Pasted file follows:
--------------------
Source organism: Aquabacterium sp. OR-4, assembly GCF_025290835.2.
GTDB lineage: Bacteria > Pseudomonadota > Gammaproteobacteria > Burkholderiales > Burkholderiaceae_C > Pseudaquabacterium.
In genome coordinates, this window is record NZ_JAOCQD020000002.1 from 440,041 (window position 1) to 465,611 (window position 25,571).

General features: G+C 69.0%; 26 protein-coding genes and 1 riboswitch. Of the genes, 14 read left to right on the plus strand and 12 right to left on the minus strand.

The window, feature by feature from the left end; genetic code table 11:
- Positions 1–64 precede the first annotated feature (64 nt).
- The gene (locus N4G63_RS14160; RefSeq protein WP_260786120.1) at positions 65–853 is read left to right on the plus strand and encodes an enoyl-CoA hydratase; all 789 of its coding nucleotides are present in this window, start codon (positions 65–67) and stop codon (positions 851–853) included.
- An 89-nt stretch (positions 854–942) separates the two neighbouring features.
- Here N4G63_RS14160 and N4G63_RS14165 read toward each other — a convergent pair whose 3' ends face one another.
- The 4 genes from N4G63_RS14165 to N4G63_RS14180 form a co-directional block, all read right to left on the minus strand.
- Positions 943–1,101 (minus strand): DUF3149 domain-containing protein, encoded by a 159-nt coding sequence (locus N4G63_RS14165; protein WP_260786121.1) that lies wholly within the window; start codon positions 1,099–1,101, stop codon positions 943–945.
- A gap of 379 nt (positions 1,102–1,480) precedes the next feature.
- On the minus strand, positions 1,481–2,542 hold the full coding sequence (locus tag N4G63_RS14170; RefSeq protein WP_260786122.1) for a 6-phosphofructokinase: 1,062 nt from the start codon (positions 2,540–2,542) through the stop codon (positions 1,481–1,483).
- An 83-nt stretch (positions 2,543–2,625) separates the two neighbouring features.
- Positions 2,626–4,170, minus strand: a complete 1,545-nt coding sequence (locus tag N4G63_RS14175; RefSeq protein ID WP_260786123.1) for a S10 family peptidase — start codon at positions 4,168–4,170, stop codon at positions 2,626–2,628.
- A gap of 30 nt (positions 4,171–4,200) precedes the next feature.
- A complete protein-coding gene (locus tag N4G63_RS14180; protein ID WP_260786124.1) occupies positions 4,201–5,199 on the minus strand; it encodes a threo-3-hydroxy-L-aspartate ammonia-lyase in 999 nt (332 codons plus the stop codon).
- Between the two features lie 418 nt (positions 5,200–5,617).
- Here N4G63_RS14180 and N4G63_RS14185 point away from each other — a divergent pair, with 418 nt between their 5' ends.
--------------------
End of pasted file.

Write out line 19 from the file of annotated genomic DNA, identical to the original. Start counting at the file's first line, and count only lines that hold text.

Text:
- Here N4G63_RS14180 and N4G63_RS14185 point away from each other — a divergent pair, with 418 nt between their 5' ends.